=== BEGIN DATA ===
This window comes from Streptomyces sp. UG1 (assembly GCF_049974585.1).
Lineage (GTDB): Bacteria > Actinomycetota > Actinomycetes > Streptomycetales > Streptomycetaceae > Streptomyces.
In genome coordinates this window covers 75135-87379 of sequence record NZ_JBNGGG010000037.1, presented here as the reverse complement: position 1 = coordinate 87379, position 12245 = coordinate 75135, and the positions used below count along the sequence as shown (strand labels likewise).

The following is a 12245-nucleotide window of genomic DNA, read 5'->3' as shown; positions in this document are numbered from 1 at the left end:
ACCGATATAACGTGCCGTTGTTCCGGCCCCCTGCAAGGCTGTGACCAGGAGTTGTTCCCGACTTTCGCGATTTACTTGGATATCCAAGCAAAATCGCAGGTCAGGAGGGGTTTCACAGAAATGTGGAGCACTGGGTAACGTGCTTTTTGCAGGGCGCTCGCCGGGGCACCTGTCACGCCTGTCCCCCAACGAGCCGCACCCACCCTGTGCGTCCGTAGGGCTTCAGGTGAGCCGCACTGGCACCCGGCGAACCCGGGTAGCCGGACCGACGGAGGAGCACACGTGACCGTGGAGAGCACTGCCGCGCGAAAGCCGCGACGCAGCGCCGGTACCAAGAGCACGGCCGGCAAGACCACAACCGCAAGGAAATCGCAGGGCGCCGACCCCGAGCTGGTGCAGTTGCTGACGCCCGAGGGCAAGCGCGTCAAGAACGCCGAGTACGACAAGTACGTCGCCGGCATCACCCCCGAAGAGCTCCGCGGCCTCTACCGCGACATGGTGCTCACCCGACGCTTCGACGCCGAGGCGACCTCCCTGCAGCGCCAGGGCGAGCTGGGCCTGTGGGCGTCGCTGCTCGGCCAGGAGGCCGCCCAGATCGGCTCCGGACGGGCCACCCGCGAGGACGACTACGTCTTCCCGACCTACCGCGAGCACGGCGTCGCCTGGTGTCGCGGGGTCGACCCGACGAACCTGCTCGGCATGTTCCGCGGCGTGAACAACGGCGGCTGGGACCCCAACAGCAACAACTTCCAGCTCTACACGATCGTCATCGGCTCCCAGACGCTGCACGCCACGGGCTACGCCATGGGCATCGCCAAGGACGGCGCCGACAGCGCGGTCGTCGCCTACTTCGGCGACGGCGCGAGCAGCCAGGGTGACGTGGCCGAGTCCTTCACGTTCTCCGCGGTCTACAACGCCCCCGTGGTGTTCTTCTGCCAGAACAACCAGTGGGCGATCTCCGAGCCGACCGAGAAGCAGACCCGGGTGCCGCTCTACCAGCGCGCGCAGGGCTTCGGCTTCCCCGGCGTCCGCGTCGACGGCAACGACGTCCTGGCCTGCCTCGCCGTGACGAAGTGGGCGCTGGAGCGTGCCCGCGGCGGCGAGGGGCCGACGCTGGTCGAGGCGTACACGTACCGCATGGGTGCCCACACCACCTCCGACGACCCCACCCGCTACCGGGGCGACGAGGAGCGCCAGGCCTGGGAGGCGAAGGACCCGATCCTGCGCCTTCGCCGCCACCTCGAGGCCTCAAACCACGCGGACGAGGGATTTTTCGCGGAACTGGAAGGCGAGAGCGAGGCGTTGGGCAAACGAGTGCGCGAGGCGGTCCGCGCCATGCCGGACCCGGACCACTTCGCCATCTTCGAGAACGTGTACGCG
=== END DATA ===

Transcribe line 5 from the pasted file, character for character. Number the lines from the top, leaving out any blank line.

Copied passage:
ACCGATATAACGTGCCGTTGTTCCGGCCCCCTGCAAGGCTGTGACCAGGAGTTGTTCCCGACTTTCGCGATTTACTTGGATATCCAAGCAAAATCGCAGGTCAGGAGGGGTTTCACAGAAATGTGGAGCACTGGGTAACGTGCTTTTTGCAGGGCGCTCGCCGGGGCACCTGTCACGCCTGTCCCCCAACGAGCCGCACCCACCCTGTGCGTCCGTAGGGCTTCAGGTGAGCCGCACTGGCACCCGGCGAACCCGGGTAGCCGGACCGACGGAGGAGCACACGTGACCGTGGAGAGCACTGCCGCGCGAAAGCCGCGACGCAGCGCCGGTACCAAGAGCACGGCCGGCAAGACCACAACCGCAAGGAAATCGCAGGGCGCCGACCCCGAGCTGGTGCAGTTGCTGACGCCCGAGGGCAAGCGCGTCAAGAACGCCGAGTACGACAAGTACGTCGCCGGCATCACCCCCGAAGAGCTCCGCGGCCTCTACCGCGACATGGTGCTCACCCGACGCTTCGACGCCGAGGCGACCTCCCTGCAGCGCCAGGGCGAGCTGGGCCTGTGGGCGTCGCTGCTCGGCCAGGAGGCCGCCCAGATCGGCTCCGGACGGGCCACCCGCGAGGACGACTACGTCTTCCCGACCTACCGCGAGCACGGCGTCGCCTGGTGTCGCGGGGTCGACCCGACGAACCTGCTCGGCATGTTCCGCGGCGTGAACAACGGCGGCTGGGACCCCAACAGCAACAACTTCCAGCTCTACACGATCGTCATCGGCTCCCAGACGCTGCACGCCACGGGCTACGCCATGGGCATCGCCAAGGACGGCGCCGACAGCGCGGTCGTCGCCTACTTCGGCGACGGCGCGAGCAGCCAGGGTGACGTGGCCGAGTCCTTCACGTTCTCCGCGGTCTACAACGCCCCCGTGGTGTTCTTCTGCCAGAACAACCAGTGGGCGATCTCCGAGCCGACCGAGAAGCAGACCCGGGTGCCGCTCTACCAGCGCGCGCAGGGCTTCGGCTTCCCCGGCGTCCGCGTCGACGGCAACGACGTCCTGGCCTGCCTCGCCGTGACGAAGTGGGCGCTGGAGCGTGCCCGCGGCGGCGAGGGGCCGACGCTGGTCGAGGCGTACACGTACCGCATGGGTGCCCACACCACCTCCGACGACCCCACCCGCTACCGGGGCGACGAGGAGCGCCAGGCCTGGGAGGCGAAGGACCCGATCCTGCGCCTTCGCCGCCACCTCGAGGCCTCAAACCACGCGGACGAGGGATTTTTCGCGGAACTGGAAGGCGAGAGCGAGGCGTTGGGCAAACGAGTGCGCGAGGCGGTCCGCGCCATGCCGGACCCGGACCACTTCGCCATCTTCGAGAACGTGTACGCG